Growing in the Navy Band

While remembering when events happened in this blog “memoir” series, I have made many errors–usually corrected right after posting. If you see anything that isn’t right, please let me know, and I’ll be glad to correct.

Today, I’m picking up where I left off in my Navy Band career. In the year 2000, I was sounding about 50-80 “Taps” per year, including at Arlington’s Tomb of the Unknowns.

I ran the 2000 Marine Corps Marathon. My running buddies were from the Navy Band: Tim Dickson (trumpet) and Andy Carlson (tuba). Around the 20th mile, someone accidentally tripped me from behind. This badly strained by left hamstring, and I would have quit at that point if it weren’t for Tim and Andy’s encouragement. The cheering of the crowd at the end was emotionally amazing. What was also amazing was that Melissa watched me run at about five different checkpoints, while strolling around with Felix, our new-born son.

Members of the US Navy Ceremonial Guard carry the remains of a fallen Cole sailor off a C-17 at Dover AFB, 14 October 2000.

That evening, I was part of a ceremonial unit that met a Navy plane at Dover Air Force Base. We were providing musical honors for the 17 casualties in the USS Cole bombing. We had to stand at attention for a couple of hours at that event–unfortunately, this further strained my hamstring. I was not able to go running again for another six months, and I have not run another marathon since then.

I was already supervising our van pool (gassing and cleaning them up), and I was now a member of the Brass Quartet. Some new collateral duties I volunteered for was the arranging staff and uniform locker manager.

The huge benefit to me in the arranging position was that we learned from staff arranger, Bryan Kidd, how to work with Finale, the music writing software. I became a convert to keyboard shortcuts.

I also enjoyed helping people with their special uniforms that the band gave them (including our performing uniform, which was basically the “mess dress” uniform–similar to a tuxedo). After doing that job for a year or two, I could correctly guess people’s jacket sizes just by looking at them. I supervised two people, and I managed a budget of close to $20,000 per year.

I began arranging pieces for the brass quartet with my new Finale skills. I also made an arrangement of the Shostakovich Festive Overture for a Navy Band trumpet ensemble of 6 people–Jim Ruffaner, Jerry Keener, Paul Johnson, Kevin Dines (piccolo trumpet), Bob Couto and myself. We were invited to play this and a few other fanfares at the 2001 ITG Conference hosted at the University of Evansville (where I had taught from 1991-93). Here is an audio clip of the Festive Overture, live from the conference:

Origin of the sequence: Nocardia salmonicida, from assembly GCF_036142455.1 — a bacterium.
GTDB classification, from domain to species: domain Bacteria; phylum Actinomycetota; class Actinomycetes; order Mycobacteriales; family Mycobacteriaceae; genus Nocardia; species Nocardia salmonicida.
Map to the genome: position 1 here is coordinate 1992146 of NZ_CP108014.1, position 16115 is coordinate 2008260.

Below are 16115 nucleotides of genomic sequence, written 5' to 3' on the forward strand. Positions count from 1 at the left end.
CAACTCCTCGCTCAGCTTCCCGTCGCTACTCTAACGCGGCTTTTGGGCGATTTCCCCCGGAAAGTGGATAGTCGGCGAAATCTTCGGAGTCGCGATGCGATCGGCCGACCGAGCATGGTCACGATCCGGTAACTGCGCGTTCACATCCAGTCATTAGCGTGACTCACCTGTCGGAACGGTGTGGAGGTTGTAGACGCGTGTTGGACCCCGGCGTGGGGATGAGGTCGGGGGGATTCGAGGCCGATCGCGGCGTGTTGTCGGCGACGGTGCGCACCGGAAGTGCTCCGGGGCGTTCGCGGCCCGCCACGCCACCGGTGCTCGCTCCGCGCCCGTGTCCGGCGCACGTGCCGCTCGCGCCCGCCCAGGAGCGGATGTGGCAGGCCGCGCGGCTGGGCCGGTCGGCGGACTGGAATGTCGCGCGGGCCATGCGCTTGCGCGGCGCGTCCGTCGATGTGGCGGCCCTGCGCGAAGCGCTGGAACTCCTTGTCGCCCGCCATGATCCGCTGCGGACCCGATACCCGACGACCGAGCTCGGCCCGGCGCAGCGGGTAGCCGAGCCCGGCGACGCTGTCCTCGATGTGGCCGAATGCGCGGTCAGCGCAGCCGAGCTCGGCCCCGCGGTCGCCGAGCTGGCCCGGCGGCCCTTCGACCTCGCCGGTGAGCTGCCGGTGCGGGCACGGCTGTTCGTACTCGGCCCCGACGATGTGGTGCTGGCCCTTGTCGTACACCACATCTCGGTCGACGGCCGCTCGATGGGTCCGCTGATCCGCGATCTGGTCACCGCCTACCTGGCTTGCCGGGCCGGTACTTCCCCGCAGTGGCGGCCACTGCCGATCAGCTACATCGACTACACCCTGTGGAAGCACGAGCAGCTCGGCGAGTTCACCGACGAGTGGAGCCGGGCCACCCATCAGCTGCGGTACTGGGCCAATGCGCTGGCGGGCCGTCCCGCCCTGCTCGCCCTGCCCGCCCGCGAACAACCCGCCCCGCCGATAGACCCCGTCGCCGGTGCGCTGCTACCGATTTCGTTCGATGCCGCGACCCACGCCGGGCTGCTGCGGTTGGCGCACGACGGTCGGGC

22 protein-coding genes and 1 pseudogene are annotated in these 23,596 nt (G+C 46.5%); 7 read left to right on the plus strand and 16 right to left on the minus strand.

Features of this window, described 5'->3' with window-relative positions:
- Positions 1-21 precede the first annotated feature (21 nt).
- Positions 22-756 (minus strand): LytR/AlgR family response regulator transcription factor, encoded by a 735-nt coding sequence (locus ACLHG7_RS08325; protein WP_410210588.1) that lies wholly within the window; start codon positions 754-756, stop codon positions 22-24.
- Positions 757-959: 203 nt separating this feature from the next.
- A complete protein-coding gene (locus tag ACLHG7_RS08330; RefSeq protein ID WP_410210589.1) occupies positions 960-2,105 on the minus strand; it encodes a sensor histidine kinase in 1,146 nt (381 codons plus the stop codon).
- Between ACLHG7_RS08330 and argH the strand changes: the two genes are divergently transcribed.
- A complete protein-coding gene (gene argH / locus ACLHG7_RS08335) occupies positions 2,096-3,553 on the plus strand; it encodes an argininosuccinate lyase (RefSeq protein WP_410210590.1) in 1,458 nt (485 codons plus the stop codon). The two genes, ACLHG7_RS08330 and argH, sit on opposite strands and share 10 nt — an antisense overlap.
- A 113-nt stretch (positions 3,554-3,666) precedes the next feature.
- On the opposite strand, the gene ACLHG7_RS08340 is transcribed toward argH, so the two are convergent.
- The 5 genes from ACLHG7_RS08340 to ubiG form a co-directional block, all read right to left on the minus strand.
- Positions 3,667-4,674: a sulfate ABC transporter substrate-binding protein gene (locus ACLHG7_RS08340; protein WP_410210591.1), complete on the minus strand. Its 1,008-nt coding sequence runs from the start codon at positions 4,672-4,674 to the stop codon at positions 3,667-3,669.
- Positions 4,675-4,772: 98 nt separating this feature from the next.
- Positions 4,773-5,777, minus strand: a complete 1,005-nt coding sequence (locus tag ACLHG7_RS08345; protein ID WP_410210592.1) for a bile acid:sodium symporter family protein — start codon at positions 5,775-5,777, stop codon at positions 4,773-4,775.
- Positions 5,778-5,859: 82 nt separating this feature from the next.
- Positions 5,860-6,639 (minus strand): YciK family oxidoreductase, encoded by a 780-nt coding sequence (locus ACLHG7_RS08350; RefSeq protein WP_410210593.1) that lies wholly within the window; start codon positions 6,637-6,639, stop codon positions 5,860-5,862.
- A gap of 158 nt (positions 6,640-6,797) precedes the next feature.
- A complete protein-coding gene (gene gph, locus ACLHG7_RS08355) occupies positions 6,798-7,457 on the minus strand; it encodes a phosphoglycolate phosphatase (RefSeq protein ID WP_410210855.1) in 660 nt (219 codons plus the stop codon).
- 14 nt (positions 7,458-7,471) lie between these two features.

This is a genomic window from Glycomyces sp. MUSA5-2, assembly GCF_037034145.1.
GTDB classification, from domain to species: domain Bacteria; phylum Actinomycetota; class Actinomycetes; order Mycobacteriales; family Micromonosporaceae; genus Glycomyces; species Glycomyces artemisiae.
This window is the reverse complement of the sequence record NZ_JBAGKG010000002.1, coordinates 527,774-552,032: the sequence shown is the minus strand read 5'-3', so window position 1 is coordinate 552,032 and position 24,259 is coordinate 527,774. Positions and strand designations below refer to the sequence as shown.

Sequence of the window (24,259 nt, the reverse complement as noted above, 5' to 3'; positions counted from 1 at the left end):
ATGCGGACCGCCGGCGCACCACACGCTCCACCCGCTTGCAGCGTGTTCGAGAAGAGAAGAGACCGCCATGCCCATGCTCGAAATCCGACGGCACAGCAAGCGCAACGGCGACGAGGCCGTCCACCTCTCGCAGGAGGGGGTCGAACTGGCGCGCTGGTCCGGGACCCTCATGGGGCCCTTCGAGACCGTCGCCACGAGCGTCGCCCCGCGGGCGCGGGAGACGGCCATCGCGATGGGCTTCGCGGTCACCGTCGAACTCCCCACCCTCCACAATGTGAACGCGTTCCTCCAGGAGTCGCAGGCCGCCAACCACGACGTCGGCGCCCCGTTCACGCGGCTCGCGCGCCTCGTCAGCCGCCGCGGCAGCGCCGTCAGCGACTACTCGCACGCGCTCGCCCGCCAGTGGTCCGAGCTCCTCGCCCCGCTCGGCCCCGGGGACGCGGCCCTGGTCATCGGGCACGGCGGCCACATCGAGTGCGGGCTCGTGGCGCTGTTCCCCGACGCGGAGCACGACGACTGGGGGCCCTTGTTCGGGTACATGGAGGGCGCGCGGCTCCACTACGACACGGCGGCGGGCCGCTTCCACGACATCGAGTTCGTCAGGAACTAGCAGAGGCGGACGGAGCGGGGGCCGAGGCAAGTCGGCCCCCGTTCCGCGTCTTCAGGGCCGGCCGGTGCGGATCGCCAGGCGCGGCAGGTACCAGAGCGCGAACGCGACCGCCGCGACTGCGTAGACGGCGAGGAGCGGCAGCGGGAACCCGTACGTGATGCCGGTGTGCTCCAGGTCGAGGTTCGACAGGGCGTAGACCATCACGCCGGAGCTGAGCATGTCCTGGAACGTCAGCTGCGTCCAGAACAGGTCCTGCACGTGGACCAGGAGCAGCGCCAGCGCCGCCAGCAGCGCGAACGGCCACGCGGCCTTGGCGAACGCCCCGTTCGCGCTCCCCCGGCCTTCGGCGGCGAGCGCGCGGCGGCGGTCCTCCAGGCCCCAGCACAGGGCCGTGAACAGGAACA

Navy Band Brass Quartet behind Tim Russert

I also arranged “America” for another appearance of the Navy Band Brass Quartet Tim Russert’s “Meet the Press” (John Schroeder and I on trumpet, Joe Dollard on euphonium, and Andrew Oppenheim on tuba). Here is a live audio clip from the show of “America.”

Of course, it’s important to remember that during this time, the attack on the twin towers in NYC and the Pentagon in the DC area happened (September 11, 2001). I remember being at home with our first born, just a baby, and my mother-in-law, Lori. It was so surreal to watch what was happening on the television. Melissa had been at a rehearsal on the Navy Yard, so she was required to stay on base for several hours. When she finally drove home, she saw the fire still burning at the Pentagon. Lori had to go back home by train because all air traffic had been suspended. If she had waited a little longer, the trains would be shut down as well.

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Brassatomic habits: change your frame

We have all been there. It’s the end of a long day, but there are still pieces on our practice stand that haven’t been looked at. But we have to do it, because we want to get better. We don’t want to lose our technique. We want to keep the habit. We don’t want to “break the chain.”

In this case, it comes down to our outlook. If we have to do something, we can endure for a day or maybe a week. But eventually we push back and refuse. We burn out. What if we changed our outlook? Are we even allowed?

The way we frame our thoughts about trumpet playing matters

Yes, we can change our perspective. Whenever you feel a dark cloud of drudgery over your practice stand, change the words that are going through your mind. Words are so powerful, even if they are words that you say to yourself. Instead of “I have to do this,” think or say aloud, “I get to do this.” This is called reframing, and it is one of our most powerful mental tools. It is not just a empty gesture, but a way to push our emotional state from dread to enthusiasm and optimism. When you say, “I get to practice,” you are expressing your gratitude for what you plan on doing.

If you feel the need, you can also convince yourself with some explanation for why you are changing these words. You can explain why you are feeling grateful for the opportunity to notch one more practice session. You can think, “this session will get me closer to my goals,” or, “my identity is rooted in doing quality work on the trumpet.”

Of course this works for any necessary situation that feels like drudgery (not just music). When I think of how universal this is, it reminds me of one of the reasons I had for deciding to become a trumpet player when I was young. In the back of my mind I knew that trumpet playing was a great way to grow as a human being. With our trumpets in hand, let’s keep growing!

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